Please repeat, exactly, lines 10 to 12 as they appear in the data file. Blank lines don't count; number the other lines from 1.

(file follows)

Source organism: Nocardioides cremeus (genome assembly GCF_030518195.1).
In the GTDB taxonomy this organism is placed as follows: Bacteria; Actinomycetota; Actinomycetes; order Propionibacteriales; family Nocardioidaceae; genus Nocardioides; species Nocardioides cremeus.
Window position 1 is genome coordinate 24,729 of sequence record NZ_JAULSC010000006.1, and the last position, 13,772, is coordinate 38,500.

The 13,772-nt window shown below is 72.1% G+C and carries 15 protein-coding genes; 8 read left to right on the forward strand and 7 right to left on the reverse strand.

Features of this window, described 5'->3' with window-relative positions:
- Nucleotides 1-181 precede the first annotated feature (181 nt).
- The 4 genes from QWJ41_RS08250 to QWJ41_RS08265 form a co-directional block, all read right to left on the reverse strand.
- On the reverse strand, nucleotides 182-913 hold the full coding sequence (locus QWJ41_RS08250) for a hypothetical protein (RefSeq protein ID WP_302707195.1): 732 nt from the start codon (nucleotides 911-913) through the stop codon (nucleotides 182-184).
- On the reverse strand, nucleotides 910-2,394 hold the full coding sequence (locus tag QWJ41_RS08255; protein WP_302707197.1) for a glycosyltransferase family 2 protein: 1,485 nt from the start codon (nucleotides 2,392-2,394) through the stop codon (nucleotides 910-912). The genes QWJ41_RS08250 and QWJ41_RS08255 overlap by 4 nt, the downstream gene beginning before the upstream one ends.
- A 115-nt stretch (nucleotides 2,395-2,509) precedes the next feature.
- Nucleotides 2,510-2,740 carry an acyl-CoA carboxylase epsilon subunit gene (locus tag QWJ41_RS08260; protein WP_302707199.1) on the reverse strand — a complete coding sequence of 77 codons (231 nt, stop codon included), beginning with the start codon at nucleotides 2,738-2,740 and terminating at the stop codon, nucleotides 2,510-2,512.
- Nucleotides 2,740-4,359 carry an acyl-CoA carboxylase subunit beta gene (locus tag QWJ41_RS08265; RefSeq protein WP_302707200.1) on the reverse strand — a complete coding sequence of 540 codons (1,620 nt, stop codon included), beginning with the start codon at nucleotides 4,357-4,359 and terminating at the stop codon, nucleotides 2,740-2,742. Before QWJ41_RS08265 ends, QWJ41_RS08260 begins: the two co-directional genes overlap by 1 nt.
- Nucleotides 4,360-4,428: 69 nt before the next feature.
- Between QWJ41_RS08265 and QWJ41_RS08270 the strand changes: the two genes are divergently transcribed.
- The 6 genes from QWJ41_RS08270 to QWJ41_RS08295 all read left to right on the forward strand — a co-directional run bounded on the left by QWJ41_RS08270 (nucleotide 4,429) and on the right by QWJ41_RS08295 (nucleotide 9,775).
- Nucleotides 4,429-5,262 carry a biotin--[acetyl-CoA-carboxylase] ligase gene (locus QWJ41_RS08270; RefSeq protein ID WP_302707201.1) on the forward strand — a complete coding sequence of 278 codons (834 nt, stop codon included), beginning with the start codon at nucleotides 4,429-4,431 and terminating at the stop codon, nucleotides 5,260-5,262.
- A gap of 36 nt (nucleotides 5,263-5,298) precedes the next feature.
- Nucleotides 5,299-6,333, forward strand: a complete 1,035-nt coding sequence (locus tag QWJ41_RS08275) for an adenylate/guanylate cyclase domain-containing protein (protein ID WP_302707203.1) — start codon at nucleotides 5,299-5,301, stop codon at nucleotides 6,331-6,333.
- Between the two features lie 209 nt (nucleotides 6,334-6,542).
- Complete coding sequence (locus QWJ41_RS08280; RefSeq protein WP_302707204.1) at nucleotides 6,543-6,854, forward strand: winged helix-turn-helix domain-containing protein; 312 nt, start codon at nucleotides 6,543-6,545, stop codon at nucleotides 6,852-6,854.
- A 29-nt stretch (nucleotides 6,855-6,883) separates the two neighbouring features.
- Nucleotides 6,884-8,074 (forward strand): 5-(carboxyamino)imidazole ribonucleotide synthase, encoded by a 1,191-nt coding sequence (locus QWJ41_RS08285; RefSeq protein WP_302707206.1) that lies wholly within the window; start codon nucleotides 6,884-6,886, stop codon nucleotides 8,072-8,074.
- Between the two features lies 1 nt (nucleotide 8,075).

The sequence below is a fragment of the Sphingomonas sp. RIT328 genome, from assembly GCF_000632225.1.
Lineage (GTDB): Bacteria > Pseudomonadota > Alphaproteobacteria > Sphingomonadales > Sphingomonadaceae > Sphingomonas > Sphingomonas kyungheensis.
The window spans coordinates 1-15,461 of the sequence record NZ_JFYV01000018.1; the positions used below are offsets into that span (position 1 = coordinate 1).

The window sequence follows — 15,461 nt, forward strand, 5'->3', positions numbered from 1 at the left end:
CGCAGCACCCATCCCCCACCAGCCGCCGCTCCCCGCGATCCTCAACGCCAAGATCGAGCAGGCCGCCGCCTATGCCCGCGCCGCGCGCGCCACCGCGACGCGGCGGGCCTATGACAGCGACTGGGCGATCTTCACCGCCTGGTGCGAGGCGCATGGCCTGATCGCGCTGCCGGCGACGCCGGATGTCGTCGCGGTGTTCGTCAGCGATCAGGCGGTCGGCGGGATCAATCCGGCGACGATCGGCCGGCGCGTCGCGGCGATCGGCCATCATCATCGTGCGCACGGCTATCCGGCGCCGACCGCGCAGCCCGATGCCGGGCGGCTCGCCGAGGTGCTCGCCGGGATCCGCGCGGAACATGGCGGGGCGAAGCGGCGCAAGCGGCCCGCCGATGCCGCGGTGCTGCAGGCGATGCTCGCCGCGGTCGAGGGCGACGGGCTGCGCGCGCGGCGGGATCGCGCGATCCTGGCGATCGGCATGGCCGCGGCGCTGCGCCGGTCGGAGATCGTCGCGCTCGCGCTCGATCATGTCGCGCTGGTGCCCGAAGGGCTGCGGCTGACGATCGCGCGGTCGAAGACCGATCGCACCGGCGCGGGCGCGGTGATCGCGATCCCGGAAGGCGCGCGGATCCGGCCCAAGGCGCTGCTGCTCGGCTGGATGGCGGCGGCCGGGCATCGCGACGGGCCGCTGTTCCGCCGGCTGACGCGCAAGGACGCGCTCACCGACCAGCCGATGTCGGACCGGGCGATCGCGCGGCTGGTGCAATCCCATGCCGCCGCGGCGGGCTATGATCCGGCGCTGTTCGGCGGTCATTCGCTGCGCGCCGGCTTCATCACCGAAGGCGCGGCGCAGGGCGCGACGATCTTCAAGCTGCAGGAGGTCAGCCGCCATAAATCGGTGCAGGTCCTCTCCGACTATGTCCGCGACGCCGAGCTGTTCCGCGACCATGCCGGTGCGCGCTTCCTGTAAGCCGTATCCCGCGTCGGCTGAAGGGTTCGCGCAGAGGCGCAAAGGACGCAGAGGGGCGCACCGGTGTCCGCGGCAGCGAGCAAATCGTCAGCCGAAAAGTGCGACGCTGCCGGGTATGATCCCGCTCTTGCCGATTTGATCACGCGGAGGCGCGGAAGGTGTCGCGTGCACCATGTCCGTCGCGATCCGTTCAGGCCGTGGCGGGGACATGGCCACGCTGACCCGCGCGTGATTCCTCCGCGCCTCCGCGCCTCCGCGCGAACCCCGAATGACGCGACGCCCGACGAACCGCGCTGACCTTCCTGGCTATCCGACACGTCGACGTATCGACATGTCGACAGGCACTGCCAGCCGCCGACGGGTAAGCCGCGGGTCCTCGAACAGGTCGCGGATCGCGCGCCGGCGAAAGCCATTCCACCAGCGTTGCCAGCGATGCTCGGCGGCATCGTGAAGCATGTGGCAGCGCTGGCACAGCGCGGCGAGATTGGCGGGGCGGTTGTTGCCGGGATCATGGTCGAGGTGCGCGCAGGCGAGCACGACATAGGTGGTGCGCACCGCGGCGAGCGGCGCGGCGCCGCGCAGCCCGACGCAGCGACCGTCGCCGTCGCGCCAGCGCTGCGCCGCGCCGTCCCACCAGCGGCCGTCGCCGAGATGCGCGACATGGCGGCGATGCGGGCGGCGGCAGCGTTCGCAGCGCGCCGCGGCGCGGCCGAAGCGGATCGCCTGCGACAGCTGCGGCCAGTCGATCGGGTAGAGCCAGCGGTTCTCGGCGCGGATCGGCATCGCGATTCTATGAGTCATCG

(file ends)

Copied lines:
- A 115-nt stretch (nucleotides 2,395-2,509) precedes the next feature.
- Nucleotides 2,510-2,740 carry an acyl-CoA carboxylase epsilon subunit gene (locus tag QWJ41_RS08260; protein WP_302707199.1) on the reverse strand — a complete coding sequence of 77 codons (231 nt, stop codon included), beginning with the start codon at nucleotides 2,738-2,740 and terminating at the stop codon, nucleotides 2,510-2,512.
- Nucleotides 2,740-4,359 carry an acyl-CoA carboxylase subunit beta gene (locus tag QWJ41_RS08265; RefSeq protein WP_302707200.1) on the reverse strand — a complete coding sequence of 540 codons (1,620 nt, stop codon included), beginning with the start codon at nucleotides 4,357-4,359 and terminating at the stop codon, nucleotides 2,740-2,742. Before QWJ41_RS08265 ends, QWJ41_RS08260 begins: the two co-directional genes overlap by 1 nt.